Bullied Children Have More Nightmares and Night Terrors, Study Finds
Nightmares in childhood have been linked to bullying, according to a new study.
UK children surveyed at 12 years old reported more nightmares if they had also been bullied when they were 8 and 10 years old, a team of researchers from the University of Warwick reports.
As more and more reports of bullying leading to serious social disorders, mental health problems or even suicide, bullying has received more attention from researchers and the media.
Disruptive sleep disorders such as sleepwalking, nightmares and night terrors are classified a parasomnias. According to WebMD, nightmares cause a person to abruptly awaken from deep sleep because of a vivid dream that can cause feelings of fear, terror and/or anxiety. A night terror is similar, resulting in an abrupt awakening from sleep but in a terrified state. Those who experience night terrors are usually unable to communicate during the event and have difficulty remembering it the following morning. Nightmares are typically more easily remembered and can be described by people who have had them.
"Nightmares are relatively common in childhood, while night terrors occur in up to 10 percent of children," lead study author Suzet Tanya Lereya, a research fellow at University of Warwick in the UK, said in a statement. "If either occurs frequently or over a prolonged time period, they may indicate that a child/adolescent has or is being bullied by peers. These arousals in sleep may indicate significant distress for the child."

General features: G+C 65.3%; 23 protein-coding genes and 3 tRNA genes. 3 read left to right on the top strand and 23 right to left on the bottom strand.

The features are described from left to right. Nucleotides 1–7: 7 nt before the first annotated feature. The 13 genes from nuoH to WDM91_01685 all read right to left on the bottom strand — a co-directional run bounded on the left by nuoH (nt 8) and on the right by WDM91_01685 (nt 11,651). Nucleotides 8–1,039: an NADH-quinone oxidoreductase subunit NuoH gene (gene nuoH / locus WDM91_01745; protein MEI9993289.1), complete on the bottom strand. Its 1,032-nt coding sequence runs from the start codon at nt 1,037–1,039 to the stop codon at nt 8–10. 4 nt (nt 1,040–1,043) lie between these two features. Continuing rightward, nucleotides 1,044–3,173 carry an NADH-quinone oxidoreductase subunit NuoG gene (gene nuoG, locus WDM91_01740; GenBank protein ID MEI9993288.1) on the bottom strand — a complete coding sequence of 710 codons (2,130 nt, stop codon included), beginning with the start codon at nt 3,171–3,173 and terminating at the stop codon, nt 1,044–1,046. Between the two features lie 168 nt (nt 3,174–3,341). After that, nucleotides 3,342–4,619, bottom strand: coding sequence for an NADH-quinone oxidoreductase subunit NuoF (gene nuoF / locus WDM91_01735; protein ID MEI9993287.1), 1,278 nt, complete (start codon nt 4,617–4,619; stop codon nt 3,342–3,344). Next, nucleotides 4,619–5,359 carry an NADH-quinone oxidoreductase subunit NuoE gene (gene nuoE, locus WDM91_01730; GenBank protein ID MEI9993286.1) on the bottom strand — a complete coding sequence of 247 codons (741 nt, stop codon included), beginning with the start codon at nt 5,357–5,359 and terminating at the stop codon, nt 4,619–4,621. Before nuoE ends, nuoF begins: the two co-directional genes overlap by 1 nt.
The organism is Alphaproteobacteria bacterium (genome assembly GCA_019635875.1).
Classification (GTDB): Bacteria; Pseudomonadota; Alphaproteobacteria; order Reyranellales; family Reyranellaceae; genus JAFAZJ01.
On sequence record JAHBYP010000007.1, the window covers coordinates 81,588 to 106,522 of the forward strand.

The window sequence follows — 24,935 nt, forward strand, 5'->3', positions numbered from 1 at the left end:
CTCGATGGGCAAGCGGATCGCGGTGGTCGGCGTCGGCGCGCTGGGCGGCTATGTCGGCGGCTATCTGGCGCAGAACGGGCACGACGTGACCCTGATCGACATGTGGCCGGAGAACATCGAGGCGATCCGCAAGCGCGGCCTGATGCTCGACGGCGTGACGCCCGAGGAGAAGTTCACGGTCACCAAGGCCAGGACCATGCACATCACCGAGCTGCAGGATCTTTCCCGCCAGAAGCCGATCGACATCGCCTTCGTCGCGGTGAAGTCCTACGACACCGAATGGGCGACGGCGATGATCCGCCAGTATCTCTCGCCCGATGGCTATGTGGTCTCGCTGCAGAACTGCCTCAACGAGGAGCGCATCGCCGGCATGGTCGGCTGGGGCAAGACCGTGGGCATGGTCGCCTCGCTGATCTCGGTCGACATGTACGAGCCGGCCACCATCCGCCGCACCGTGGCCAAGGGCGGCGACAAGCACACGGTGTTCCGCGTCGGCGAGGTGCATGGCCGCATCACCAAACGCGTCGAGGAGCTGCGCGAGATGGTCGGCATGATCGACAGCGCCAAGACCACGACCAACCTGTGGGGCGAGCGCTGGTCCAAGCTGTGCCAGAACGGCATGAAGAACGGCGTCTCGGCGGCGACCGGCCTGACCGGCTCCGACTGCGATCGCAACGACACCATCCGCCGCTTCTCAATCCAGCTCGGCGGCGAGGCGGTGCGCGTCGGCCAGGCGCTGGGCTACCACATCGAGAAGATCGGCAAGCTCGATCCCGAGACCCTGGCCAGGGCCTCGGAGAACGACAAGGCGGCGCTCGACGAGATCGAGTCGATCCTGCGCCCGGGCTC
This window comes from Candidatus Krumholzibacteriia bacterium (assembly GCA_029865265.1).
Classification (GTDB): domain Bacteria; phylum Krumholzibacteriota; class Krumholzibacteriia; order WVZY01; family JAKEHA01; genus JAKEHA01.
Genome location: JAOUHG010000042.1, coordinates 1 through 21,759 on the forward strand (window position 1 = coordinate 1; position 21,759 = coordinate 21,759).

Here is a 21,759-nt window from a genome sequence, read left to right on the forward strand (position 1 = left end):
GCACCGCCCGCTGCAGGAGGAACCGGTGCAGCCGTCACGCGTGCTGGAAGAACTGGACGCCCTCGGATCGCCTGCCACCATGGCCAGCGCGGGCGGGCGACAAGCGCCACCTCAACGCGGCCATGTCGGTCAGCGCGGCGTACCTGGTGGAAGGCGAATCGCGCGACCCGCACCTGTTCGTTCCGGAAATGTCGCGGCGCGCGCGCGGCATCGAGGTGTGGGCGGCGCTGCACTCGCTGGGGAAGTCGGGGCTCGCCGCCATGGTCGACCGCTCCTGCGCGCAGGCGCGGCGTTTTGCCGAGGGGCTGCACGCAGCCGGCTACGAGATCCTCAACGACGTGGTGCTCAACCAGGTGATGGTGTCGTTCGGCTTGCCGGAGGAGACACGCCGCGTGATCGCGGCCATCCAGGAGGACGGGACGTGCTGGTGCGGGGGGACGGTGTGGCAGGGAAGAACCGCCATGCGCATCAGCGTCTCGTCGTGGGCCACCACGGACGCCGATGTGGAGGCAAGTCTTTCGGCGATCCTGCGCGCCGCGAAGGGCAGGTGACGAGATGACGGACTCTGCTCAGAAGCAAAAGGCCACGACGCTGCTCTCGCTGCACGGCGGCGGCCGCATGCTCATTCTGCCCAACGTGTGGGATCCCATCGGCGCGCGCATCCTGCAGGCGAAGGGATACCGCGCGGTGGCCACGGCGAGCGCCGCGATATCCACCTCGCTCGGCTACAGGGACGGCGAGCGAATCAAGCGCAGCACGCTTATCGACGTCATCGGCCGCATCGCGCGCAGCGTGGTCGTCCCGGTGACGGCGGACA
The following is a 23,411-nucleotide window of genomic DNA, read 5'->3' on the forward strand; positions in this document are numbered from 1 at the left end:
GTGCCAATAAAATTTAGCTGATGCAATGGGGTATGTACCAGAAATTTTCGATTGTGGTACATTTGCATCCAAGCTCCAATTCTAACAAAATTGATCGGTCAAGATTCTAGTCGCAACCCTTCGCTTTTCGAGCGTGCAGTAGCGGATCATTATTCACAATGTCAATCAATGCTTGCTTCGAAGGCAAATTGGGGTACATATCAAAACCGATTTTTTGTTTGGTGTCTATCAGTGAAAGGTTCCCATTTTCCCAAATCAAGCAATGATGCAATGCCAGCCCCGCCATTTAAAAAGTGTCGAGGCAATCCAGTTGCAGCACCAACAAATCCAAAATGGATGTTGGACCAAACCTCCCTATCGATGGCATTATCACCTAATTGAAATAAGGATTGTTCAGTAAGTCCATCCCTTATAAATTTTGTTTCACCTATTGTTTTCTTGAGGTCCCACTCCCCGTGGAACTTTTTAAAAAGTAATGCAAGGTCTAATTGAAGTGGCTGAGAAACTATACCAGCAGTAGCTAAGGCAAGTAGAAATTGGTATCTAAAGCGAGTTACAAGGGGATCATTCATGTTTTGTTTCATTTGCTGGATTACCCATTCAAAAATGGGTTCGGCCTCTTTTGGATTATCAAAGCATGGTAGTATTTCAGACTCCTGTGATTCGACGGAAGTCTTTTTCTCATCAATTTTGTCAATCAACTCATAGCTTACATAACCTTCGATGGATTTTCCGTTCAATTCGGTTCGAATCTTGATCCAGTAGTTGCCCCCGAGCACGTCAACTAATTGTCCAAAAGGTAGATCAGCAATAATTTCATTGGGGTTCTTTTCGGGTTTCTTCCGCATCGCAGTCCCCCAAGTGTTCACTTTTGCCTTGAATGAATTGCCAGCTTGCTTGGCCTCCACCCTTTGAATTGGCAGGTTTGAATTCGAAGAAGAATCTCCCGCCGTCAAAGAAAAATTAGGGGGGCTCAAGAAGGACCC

Lereya presented her team's research on Saturday at the Pediatric Academic Societies (PAS) annual meeting in Vancouver, British Columbia, Canada.
The researchers found that out of 6,438 children included in the research, 555 (24.2 percent) nightmares, 598 (9.3 percent) had night terrors, 814 (12.6 percent) reported sleep walking and 2,315 (36 percent) had at least one type of parasomnia at age 12.
After adjusting for confounding elements such as physical or sexual abuse and family adversity before age 8 that would have skewed the results, it became apparent that children bullied 8 or 10 years old were significantly more likely to have nightmares, night terrors or sleep walking at age 12, the researchers said.
Interestingly, children who had been both a victim of bullying and a bully themselves were much more likely to have any parasomnia.
"Our findings indicate that being bullied is a significant stress/trauma that leads to increased risk of sleep arousal problems, such as nightmares or night terrors," said Dieter Wolke, a professor of developmental psychology and individual differences at University of Warwick. "It is an easily identifiable indicator that something scary is being processed during the night. Parents should be aware that this may be related to experiences of being bullied by peers, and it provides them with an opportunity to talk with their child about it.
"General practitioners also should consider peer bullying as a potential precursor of nightmares or night terrors in children," Wolke added.